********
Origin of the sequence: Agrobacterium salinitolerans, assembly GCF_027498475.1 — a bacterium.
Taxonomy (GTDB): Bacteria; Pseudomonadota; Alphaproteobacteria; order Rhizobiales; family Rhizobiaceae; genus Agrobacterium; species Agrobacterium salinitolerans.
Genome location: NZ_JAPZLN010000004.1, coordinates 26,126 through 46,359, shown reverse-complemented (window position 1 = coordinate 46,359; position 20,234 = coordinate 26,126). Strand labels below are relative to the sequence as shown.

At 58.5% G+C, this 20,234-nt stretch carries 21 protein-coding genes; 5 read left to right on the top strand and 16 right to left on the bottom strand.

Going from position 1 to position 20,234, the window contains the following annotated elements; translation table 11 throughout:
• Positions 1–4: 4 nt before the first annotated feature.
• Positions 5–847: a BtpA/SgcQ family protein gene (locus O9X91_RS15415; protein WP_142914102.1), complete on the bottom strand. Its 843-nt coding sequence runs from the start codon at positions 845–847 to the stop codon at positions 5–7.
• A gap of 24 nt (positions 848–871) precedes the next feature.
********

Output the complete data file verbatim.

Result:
Origin of the sequence: Agrobacterium salinitolerans, assembly GCF_027498475.1 — a bacterium.
Taxonomy (GTDB): Bacteria; Pseudomonadota; Alphaproteobacteria; order Rhizobiales; family Rhizobiaceae; genus Agrobacterium; species Agrobacterium salinitolerans.
Genome location: NZ_JAPZLN010000004.1, coordinates 26,126 through 46,359, shown reverse-complemented (window position 1 = coordinate 46,359; position 20,234 = coordinate 26,126). Strand labels below are relative to the sequence as shown.

At 58.5% G+C, this 20,234-nt stretch carries 21 protein-coding genes; 5 read left to right on the top strand and 16 right to left on the bottom strand.

Going from position 1 to position 20,234, the window contains the following annotated elements; translation table 11 throughout:
• Positions 1–4: 4 nt before the first annotated feature.
• Positions 5–847: a BtpA/SgcQ family protein gene (locus O9X91_RS15415; protein WP_142914102.1), complete on the bottom strand. Its 843-nt coding sequence runs from the start codon at positions 845–847 to the stop codon at positions 5–7.
• A gap of 24 nt (positions 848–871) precedes the next feature.